Ryan Dempster: He nixed a deal to the Braves while attempting to direct himself to Los Angeles ... and never came within hitchhiking distance of Southern California. He accomplished part of his goal in landing with a team who will win, the Rangers. But now he's got to pitch in the American League for the first time in his life. Worse, he'll be pitching in a Texas park that will grow his ERA bigger than they grow their ten gallon hats. Without Nolan Ryan stuff, good luck with that. Just ask Roy Oswalt.
Marlins: An unmitigated disaster, not only did the Marlins go from swinging for the fences last winter to becoming sellers in July ... they still thought they were buyers as recently as three weeks ago when they acquired chubby, overpriced Carlos Lee. They dumped Hanley Ramirez, Anibal Sanchez and others, hung a For Sale sign on Josh Johnson and tried and failed to deal Lee over the past few days. Biggest mystery in baseball is how owner Jeffrey Loria and club president David Samson look their South Florida customers in the face.
Cubs: Hamstrung when Dempster nixed last week's proposed deal to Atlanta, the Cubs lost leverage and couldn't convince the Dodgers to part with either one of two desired young pitchers, Zach Lee or Allen Webster. So they wound up with two Class A prospects from the Rangers, who help restock the fallow Chicago farm system but are not close to the majors. The Cubs scrambled with Atlanta on Plan B and dealt lefty Paul Maholm to the Braves, but they didn't get young starter Randall Delgado in return (he would have come back in the Dempster deal). The Cubs did land highly regarded prospect Arodys Vizcaino, 21 and recovering from Tommy John ligament transfer surgery, from the Braves for Maholm. Matt Garza came up lame at the deadline and the Cubs didn't move him, nor could they move Alfonso Soriano. It all just reinforced that in rebuilding the Cubs, Theo Epstein and Jed Hoyer are finding no shortcuts. Three years from now, we may revisit this trade deadline and declare the Cubs winners. But those are long odds looking into the future. And for today, it didn't go well for them.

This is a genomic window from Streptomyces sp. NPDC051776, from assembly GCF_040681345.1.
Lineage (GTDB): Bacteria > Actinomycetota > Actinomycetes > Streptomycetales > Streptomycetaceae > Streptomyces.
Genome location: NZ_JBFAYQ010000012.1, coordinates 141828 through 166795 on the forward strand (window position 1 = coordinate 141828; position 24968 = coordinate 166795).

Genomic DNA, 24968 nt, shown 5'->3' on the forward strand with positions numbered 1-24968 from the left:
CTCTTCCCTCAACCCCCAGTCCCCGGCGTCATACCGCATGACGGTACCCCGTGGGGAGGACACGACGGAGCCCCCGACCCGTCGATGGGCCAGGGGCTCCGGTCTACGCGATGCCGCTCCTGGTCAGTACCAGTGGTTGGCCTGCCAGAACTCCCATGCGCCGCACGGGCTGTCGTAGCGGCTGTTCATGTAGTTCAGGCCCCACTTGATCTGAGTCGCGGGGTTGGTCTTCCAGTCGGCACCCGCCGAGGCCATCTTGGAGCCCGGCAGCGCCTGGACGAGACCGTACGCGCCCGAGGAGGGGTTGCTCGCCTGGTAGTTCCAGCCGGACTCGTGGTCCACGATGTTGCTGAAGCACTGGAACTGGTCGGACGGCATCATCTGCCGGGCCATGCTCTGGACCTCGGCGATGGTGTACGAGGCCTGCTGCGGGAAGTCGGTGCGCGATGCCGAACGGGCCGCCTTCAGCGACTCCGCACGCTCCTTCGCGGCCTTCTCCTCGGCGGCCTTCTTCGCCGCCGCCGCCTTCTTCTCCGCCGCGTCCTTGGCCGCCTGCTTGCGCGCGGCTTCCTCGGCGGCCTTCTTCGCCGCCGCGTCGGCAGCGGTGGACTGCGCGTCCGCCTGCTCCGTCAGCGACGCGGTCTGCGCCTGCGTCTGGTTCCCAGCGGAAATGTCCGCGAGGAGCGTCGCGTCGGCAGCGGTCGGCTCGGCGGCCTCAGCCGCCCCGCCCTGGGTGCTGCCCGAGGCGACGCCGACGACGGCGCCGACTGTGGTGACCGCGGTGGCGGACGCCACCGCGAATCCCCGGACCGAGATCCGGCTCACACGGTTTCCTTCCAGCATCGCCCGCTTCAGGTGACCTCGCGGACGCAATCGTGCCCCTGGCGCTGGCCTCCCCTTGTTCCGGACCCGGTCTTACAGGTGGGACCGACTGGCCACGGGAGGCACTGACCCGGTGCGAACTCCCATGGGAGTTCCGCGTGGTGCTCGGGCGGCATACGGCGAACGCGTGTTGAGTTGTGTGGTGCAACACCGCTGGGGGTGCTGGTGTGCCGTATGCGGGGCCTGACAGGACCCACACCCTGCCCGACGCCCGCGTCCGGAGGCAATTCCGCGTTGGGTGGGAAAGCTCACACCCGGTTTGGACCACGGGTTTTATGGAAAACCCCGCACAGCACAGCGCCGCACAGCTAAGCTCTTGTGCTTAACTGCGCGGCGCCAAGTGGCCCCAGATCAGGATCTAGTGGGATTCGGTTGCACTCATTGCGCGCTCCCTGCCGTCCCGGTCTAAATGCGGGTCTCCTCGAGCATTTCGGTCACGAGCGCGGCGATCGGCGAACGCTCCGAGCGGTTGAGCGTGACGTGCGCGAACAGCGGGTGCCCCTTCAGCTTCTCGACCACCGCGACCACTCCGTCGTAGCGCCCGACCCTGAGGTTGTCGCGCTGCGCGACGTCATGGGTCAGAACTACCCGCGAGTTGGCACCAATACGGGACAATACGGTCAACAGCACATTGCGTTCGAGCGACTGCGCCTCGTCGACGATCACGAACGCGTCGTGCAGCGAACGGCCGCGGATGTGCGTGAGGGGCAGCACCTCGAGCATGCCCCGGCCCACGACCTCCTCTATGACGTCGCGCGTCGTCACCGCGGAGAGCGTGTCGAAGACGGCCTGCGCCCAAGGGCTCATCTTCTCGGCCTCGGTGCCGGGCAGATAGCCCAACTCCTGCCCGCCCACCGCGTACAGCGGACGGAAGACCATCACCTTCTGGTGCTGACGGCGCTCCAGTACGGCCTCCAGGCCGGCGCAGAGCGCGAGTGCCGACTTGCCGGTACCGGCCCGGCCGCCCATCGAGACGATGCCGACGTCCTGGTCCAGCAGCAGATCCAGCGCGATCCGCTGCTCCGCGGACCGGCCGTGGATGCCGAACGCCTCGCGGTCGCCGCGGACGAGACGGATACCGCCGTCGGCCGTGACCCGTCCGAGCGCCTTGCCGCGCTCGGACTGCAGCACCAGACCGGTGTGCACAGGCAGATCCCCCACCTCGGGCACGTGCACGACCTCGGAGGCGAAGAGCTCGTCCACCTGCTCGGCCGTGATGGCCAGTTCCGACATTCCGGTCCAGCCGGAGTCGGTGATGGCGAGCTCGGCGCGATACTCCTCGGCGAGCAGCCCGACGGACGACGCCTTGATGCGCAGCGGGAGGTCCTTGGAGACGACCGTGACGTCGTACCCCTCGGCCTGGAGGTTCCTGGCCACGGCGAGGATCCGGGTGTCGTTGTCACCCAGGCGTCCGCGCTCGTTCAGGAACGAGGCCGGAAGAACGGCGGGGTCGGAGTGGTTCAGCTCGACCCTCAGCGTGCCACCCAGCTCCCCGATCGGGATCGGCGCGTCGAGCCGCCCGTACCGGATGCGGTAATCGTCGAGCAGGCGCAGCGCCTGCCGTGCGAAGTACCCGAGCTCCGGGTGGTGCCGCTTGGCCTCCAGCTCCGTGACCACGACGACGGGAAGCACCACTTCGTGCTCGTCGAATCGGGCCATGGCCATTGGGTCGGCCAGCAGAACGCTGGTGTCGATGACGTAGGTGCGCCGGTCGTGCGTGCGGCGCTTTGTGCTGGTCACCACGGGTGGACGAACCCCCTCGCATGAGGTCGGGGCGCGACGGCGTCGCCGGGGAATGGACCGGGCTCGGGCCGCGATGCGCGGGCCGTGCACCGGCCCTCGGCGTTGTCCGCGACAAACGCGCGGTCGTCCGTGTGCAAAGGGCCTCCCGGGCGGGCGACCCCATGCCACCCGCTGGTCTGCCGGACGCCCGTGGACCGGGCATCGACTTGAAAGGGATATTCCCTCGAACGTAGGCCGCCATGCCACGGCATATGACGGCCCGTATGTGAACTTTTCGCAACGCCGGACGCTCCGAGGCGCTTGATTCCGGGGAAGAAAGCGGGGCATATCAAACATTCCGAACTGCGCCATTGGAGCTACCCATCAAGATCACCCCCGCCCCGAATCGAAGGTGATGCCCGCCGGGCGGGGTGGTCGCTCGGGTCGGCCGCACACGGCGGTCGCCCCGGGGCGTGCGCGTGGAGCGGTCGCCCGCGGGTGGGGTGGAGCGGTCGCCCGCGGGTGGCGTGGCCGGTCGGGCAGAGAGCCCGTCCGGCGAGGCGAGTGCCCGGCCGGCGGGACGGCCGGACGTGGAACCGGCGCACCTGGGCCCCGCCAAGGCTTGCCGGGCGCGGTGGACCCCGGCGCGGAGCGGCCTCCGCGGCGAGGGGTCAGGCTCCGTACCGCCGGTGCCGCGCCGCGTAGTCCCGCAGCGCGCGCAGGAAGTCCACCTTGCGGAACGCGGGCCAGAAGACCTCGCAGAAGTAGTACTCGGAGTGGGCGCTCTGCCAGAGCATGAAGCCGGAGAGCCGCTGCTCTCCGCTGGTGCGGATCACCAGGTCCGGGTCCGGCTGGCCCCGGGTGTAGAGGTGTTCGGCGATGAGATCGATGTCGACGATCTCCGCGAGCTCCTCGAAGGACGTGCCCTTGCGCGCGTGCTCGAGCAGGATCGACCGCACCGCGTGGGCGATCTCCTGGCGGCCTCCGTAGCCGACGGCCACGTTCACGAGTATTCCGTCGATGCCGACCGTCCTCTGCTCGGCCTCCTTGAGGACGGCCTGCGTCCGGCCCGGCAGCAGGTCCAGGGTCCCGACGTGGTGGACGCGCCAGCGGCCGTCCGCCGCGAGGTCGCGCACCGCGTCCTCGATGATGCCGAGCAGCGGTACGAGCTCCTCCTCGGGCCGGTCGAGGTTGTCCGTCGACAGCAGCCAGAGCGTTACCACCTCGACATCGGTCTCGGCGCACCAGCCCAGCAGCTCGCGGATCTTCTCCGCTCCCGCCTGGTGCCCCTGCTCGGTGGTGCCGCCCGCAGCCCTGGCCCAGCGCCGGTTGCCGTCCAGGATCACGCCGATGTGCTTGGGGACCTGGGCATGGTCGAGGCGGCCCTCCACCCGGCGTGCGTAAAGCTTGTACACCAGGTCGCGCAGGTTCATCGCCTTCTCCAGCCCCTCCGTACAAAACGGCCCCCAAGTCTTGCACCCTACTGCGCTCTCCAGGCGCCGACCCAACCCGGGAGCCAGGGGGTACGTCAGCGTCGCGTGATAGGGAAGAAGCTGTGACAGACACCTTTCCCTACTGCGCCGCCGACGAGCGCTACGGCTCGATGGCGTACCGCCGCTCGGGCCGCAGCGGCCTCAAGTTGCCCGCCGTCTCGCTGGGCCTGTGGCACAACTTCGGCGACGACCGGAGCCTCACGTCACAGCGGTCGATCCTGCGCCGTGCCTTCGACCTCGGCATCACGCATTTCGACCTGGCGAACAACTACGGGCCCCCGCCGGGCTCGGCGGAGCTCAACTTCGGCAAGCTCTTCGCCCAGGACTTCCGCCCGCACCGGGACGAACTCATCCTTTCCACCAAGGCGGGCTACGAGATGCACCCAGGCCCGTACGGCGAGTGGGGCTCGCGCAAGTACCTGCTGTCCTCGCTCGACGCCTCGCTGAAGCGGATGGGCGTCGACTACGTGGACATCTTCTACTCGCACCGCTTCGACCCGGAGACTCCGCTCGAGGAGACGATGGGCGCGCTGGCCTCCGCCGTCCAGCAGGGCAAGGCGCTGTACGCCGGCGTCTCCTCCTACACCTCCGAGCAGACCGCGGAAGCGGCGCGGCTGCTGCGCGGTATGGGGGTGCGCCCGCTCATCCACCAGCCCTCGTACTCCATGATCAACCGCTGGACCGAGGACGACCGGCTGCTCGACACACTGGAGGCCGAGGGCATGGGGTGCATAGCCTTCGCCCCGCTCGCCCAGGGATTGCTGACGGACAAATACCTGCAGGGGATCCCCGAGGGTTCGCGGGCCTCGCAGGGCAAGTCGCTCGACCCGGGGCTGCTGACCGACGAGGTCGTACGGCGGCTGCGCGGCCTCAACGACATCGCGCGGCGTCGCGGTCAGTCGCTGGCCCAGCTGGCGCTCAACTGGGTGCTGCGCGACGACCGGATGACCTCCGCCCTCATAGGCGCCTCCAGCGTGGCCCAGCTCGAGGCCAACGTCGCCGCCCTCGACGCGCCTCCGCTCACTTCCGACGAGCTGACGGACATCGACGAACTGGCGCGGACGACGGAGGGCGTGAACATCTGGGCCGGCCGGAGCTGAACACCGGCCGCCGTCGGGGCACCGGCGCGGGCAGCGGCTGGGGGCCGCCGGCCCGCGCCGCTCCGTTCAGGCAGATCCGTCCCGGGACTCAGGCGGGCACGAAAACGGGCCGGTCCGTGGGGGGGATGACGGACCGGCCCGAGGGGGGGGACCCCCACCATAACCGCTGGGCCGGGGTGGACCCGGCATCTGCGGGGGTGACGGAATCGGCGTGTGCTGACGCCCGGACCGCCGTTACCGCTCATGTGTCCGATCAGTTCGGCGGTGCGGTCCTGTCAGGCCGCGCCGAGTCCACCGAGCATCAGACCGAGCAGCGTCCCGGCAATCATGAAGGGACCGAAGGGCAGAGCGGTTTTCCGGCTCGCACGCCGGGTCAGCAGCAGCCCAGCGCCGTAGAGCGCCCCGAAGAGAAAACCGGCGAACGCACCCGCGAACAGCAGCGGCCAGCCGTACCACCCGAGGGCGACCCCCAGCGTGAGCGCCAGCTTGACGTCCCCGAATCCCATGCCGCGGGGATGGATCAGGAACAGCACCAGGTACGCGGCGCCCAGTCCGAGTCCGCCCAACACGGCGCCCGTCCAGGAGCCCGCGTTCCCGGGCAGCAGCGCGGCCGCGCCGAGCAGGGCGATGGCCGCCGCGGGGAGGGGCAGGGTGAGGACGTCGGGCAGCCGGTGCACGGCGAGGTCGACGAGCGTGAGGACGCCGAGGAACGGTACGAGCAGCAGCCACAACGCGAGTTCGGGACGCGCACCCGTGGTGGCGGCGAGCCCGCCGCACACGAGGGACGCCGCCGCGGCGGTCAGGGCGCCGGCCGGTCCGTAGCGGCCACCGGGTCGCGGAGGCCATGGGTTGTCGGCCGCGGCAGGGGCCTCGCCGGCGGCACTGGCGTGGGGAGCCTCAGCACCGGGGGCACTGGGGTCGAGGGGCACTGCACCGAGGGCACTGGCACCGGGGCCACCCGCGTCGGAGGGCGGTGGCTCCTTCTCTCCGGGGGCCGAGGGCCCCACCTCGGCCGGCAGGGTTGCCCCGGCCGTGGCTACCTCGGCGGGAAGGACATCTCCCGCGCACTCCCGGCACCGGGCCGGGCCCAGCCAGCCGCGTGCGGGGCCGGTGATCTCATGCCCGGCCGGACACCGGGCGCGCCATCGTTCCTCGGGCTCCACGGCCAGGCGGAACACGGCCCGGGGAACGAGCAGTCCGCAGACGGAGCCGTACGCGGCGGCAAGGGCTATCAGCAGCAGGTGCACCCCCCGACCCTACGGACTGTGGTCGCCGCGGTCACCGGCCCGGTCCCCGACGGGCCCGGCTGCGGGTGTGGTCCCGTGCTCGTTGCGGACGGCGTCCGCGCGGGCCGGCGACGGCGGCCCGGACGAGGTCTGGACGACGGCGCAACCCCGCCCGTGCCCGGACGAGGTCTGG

Phillies: They re-signed Cole Hamels ... but at a much higher cost ($144 million) than had they figured it out last winter. They started a rebuilding/retooling (call it what you want) process too late and still don't know for sure where it's going. They've got too much money committed to too many wrong players next year. They were forced to acknowledge that their five-year reign of NL East titles is over, yet in attempting to re-tool, because they waited too long and had to spend most of their time on Shane Victorino and Hunter Pence, they couldn't even trade starter Joe Blanton.
Orioles: In need of pitching, they couldn't even trade for Joe Blanton.
Athletics: Had they moved earlier, they probably would have landed Hanley Ramirez before the Dodgers got him. As it is, they added no offensive help -- not even Stephen Drew from Arizona -- and watched the Rangers and the Angels get stronger. The flip side is, maybe all those Oakland rookies remain so energetic they won't even notice the front office did nothing to help.
Diamondbacks: The trade deadline practically overheated on the last day with news that GM Kevin Towers was looking to accomplish something heavy ... and then, poof. Nothing. Good move in adding third baseman Chris Johnson, but the Snakes wanted a big-name pitcher, they clearly wanted to move Stephen Drew, they floated Justin Upton ... and it remained desert quiet. Meantime, the Giants and Dodgers both significantly upgraded.
Rockies: Terrible season. Awful team. None of their players in demand. They couldn't even trade closer Rafael Betancourt, and listen, Jonathan Sanchez is no upgrade over Jeremy Guthrie. Ugh.
Cardinals: They talked starting pitchers and investigated the Rays' James Shields and the Twins' Francisco Liriano ... and all they wound up with was reliever Edward Mujica from the Marlins. In light of this year's quiet deadline, it's worth remembering that St. Louis' activity last July -- adding shortstop Rafael Furcal, reliever Octavio Dotel and starter Edwin Jackson -- pointed them to Comeback Trail and their stunning World Series title.
Red Sox: Stuck in that purgatory between selling and buying, the Red Sox were hoping to make a bold move and did the opposite. They didn't deal Josh Beckett, they dealt Lars Anderson and Matt Albers. Yawn. Whatever happened to gutsy trade deadline calls, like arranging a three-way deal to ship Nomar Garciaparra out of town?